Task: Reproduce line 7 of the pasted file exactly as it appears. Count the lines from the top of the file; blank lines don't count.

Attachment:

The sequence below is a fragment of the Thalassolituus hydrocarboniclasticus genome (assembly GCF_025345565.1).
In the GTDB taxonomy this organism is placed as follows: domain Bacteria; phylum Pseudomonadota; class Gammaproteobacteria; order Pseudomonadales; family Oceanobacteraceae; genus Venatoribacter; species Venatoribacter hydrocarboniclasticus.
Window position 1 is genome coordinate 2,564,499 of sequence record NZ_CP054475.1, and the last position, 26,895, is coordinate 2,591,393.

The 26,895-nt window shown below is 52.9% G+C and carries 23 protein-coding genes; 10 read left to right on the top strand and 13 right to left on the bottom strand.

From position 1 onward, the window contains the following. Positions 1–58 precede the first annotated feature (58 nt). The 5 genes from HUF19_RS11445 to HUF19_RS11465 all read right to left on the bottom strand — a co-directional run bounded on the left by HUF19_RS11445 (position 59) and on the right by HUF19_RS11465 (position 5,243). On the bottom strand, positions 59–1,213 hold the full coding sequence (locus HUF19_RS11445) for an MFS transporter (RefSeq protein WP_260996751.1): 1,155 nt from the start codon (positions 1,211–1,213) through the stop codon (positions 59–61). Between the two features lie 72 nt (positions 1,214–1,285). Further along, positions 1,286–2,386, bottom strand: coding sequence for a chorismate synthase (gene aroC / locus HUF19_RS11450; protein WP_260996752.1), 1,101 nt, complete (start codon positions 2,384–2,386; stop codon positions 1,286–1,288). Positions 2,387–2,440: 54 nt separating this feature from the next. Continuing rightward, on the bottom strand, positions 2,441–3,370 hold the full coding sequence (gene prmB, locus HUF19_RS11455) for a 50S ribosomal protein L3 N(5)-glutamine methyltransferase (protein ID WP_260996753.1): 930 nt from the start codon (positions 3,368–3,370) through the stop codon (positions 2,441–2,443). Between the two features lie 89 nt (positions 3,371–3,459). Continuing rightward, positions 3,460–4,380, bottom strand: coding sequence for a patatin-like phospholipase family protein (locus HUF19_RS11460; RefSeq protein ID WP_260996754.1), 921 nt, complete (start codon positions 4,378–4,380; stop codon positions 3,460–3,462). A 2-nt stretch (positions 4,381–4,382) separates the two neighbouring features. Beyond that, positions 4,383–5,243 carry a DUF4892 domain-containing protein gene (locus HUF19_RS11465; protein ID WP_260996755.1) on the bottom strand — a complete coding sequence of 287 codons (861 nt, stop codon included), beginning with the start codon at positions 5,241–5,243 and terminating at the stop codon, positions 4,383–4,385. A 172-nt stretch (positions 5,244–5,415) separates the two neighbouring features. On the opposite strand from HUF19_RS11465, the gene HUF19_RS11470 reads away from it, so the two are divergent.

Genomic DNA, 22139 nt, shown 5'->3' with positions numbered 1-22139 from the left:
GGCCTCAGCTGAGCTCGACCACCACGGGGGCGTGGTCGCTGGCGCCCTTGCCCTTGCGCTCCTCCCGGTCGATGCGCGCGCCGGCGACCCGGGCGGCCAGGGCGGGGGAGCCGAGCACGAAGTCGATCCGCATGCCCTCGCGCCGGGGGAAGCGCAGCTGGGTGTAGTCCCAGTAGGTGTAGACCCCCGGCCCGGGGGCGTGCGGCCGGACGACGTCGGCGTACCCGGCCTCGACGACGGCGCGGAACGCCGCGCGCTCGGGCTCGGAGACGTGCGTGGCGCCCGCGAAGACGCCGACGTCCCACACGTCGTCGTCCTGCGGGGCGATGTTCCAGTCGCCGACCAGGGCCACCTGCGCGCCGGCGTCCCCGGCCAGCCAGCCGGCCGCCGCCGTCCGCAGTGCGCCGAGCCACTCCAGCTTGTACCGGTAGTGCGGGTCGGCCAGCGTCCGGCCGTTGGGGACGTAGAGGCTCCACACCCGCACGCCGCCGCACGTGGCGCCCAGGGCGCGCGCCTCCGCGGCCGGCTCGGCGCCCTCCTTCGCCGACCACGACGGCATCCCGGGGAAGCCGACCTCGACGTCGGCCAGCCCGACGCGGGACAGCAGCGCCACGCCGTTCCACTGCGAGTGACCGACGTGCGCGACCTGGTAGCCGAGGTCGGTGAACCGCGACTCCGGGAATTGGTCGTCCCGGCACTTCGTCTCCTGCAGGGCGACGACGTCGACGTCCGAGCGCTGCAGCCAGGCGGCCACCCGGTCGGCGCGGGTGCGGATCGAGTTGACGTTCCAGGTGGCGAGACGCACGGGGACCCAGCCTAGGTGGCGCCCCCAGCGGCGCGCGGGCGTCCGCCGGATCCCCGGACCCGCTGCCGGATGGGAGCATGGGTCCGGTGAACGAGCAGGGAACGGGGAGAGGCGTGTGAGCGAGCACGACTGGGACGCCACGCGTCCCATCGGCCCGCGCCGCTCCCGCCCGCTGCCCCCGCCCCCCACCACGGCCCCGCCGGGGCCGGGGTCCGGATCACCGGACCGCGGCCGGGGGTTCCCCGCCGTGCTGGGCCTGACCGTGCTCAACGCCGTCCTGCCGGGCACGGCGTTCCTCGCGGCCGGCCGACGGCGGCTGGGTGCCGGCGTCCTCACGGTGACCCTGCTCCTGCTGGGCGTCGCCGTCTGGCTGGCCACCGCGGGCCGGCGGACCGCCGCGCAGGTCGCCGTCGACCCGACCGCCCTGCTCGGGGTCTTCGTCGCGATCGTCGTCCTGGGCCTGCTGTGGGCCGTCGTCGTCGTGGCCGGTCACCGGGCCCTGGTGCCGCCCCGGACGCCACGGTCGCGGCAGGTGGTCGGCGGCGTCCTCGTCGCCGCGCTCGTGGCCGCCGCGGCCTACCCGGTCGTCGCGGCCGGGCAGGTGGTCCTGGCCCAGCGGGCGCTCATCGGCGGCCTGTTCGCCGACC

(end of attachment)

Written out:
GGCCTCAGCTGAGCTCGACCACCACGGGGGCGTGGTCGCTGGCGCCCTTGCCCTTGCGCTCCTCCCGGTCGATGCGCGCGCCGGCGACCCGGGCGGCCAGGGCGGGGGAGCCGAGCACGAAGTCGATCCGCATGCCCTCGCGCCGGGGGAAGCGCAGCTGGGTGTAGTCCCAGTAGGTGTAGACCCCCGGCCCGGGGGCGTGCGGCCGGACGACGTCGGCGTACCCGGCCTCGACGACGGCGCGGAACGCCGCGCGCTCGGGCTCGGAGACGTGCGTGGCGCCCGCGAAGACGCCGACGTCCCACACGTCGTCGTCCTGCGGGGCGATGTTCCAGTCGCCGACCAGGGCCACCTGCGCGCCGGCGTCCCCGGCCAGCCAGCCGGCCGCCGCCGTCCGCAGTGCGCCGAGCCACTCCAGCTTGTACCGGTAGTGCGGGTCGGCCAGCGTCCGGCCGTTGGGGACGTAGAGGCTCCACACCCGCACGCCGCCGCACGTGGCGCCCAGGGCGCGCGCCTCCGCGGCCGGCTCGGCGCCCTCCTTCGCCGACCACGACGGCATCCCGGGGAAGCCGACCTCGACGTCGGCCAGCCCGACGCGGGACAGCAGCGCCACGCCGTTCCACTGCGAGTGACCGACGTGCGCGACCTGGTAGCCGAGGTCGGTGAACCGCGACTCCGGGAATTGGTCGTCCCGGCACTTCGTCTCCTGCAGGGCGACGACGTCGACGTCCGAGCGCTGCAGCCAGGCGGCCACCCGGTCGGCGCGGGTGCGGATCGAGTTGACGTTCCAGGTGGCGAGACGCACGGGGACCCAGCCTAGGTGGCGCCCCCAGCGGCGCGCGGGCGTCCGCCGGATCCCCGGACCCGCTGCCGGATGGGAGCATGGGTCCGGTGAACGAGCAGGGAACGGGGAGAGGCGTGTGAGCGAGCACGACTGGGACGCCACGCGTCCCATCGGCCCGCGCCGCTCCCGCCCGCTGCCCCCGCCCCCCACCACGGCCCCGCCGGGGCCGGGGTCCGGATCACCGGACCGCGGCCGGGGGTTCCCCGCCGTGCTGGGCCTGACCGTGCTCAACGCCGTCCTGCCGGGCACGGCGTTCCTCGCGGCCGGCCGACGGCGGCTGGGTGCCGGCGTCCTCACGGTGACCCTGCTCCTGCTGGGCGTCGCCGTCTGGCTGGCCACCGCGGGCCGGCGGACCGCCGCGCAGGTCGCCGTCGACCCGACCGCCCTGCTCGGGGTCTTCGTCGCGATCGTCGTCCTGGGCCTGCTGTGGGCCGTCGTCGTCGTGGCCGGTCACCGGGCCCTGGTGCCGCCCCGGACGCCACGGTCGCGGCAGGTGGTCGGCGGCGTCCTCGTCGCCGCGCTCGTGGCCGCCGCGGCCTACCCGGTCGTCGCGGCCGGGCAGGTGGTCCTGGCCCAGCGGGCGCTCATCGGCGGCCTGTTCGCCGACC